The second design example contains five Ag screens sandwiching four layers of polyimide. For this optimization, the distance between Ag layers could vary between 130 nm and 500 nm, and the unit cell dimension ranged between 0.8 μm and 2.0 μm. The same wavelength search range was explored by the GA for the optimum NIM band as in the previous example. After 220 generations and 24 hours of computation time, the GA converged on the design shown in Fig. 4
, which has a cost value of 0.0249. The unit cell geometry for this design in Fig. 4(a) also resembles a fishnet structure, modified with notches in the corners. These notches serve to improve the impedance match (FOM_{Z}) of the metamaterial, which is one of the goals sought by the GA. Also, this geometry possesses eight-fold symmetry and polarization insensitivity for normal incidence, an advantage over the fishnet structures previously considered in the literature.

The effective *n* and *Z* as well as the scattering magnitudes are shown plotted in Fig. 5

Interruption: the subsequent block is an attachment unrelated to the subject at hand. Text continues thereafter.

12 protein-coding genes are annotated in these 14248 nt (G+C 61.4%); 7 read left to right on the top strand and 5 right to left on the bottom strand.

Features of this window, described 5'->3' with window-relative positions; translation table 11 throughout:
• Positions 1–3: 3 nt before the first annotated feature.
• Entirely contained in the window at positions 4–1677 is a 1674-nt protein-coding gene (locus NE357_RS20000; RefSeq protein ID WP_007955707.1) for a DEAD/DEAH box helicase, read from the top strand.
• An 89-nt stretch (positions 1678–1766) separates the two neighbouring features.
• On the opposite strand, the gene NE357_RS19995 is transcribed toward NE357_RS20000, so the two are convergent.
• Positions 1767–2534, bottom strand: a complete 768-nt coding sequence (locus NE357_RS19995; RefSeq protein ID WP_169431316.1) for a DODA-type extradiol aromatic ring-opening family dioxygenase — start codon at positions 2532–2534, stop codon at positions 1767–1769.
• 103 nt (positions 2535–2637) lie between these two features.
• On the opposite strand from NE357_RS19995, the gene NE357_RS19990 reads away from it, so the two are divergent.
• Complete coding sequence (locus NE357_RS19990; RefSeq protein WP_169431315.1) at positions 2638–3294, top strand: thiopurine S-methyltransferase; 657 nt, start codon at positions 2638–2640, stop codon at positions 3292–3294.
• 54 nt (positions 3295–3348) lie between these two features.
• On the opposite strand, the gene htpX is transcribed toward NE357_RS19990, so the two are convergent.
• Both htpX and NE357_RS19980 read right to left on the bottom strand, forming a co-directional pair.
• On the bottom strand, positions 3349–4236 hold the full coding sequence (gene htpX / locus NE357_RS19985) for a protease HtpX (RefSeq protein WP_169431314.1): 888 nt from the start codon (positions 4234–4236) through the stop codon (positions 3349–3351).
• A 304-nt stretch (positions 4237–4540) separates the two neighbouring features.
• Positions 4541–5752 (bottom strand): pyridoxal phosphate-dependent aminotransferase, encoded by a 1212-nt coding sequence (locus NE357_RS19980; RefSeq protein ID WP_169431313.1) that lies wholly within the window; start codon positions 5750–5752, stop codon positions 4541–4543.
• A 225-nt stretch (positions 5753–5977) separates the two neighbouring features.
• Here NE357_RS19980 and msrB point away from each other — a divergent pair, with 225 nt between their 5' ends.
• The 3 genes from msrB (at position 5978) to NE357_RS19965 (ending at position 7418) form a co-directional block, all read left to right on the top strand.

. At *λ* = 2.86 μm the optimum effective parameters are *n* = −0.99 + 0.13i and *Z* = 1.01 – 0.08i. At this wavelength FOM_{n} = 7.6, which is higher than the figure of merit for the design containing only two Ag screens, meaning that this design will have lower absorption per unit thickness. On the other hand, FOM_{Z} = 12.4 is lower than the first design, resulting in a higher reflection. The scattering parameter magnitudes at the optimum wavelength *λ* = 2.86 μm are transmission |*T*| = −1.3 dB, reflection |*R*| = −23.6 dB, and absorption |*A*| = −5.9 dB. Despite the better FOM_{n} for this design, the transmission is slightly lower because this design has approximately double the thickness of the two-screen design, resulting in an increased absorption. Nevertheless, the transmission properties are still remarkably good. The excellent performance of this design indicates that for practical, thicker NIMs at mid-IR wavelengths, the losses can be minimized by optimizing a metamaterial stack in its entirety. In moving from 2 metal screens to 5 metal screens, the number of generations required for convergence doubled, and the computation time required on the cluster increased by nearly 5 times. Thus, further increasing the number of screens in the optimization is expected to greatly increase the computational resources required for the GA to converge on a solution.